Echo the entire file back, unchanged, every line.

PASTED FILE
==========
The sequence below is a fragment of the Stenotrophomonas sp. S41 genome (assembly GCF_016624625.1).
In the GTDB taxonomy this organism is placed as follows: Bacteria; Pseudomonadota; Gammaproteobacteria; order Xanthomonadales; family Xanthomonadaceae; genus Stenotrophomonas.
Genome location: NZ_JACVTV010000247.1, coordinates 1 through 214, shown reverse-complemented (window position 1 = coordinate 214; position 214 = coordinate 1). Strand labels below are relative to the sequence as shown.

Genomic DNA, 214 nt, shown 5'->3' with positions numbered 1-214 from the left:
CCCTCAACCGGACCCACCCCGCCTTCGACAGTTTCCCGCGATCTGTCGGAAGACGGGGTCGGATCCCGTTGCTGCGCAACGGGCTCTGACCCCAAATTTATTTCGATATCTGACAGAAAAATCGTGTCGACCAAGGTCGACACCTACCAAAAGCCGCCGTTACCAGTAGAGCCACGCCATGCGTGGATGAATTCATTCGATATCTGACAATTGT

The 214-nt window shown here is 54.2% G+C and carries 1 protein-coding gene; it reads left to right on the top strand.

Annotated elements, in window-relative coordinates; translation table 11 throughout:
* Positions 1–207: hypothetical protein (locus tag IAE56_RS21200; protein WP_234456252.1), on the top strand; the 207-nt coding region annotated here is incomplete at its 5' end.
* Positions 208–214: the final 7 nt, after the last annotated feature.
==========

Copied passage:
The sequence below is a fragment of the Stenotrophomonas sp. S41 genome (assembly GCF_016624625.1).
In the GTDB taxonomy this organism is placed as follows: Bacteria; Pseudomonadota; Gammaproteobacteria; order Xanthomonadales; family Xanthomonadaceae; genus Stenotrophomonas.
Genome location: NZ_JACVTV010000247.1, coordinates 1 through 214, shown reverse-complemented (window position 1 = coordinate 214; position 214 = coordinate 1). Strand labels below are relative to the sequence as shown.

Genomic DNA, 214 nt, shown 5'->3' with positions numbered 1-214 from the left:
CCCTCAACCGGACCCACCCCGCCTTCGACAGTTTCCCGCGATCTGTCGGAAGACGGGGTCGGATCCCGTTGCTGCGCAACGGGCTCTGACCCCAAATTTATTTCGATATCTGACAGAAAAATCGTGTCGACCAAGGTCGACACCTACCAAAAGCCGCCGTTACCAGTAGAGCCACGCCATGCGTGGATGAATTCATTCGATATCTGACAATTGT

The 214-nt window shown here is 54.2% G+C and carries 1 protein-coding gene; it reads left to right on the top strand.

Annotated elements, in window-relative coordinates; translation table 11 throughout:
* Positions 1–207: hypothetical protein (locus tag IAE56_RS21200; protein WP_234456252.1), on the top strand; the 207-nt coding region annotated here is incomplete at its 5' end.
* Positions 208–214: the final 7 nt, after the last annotated feature.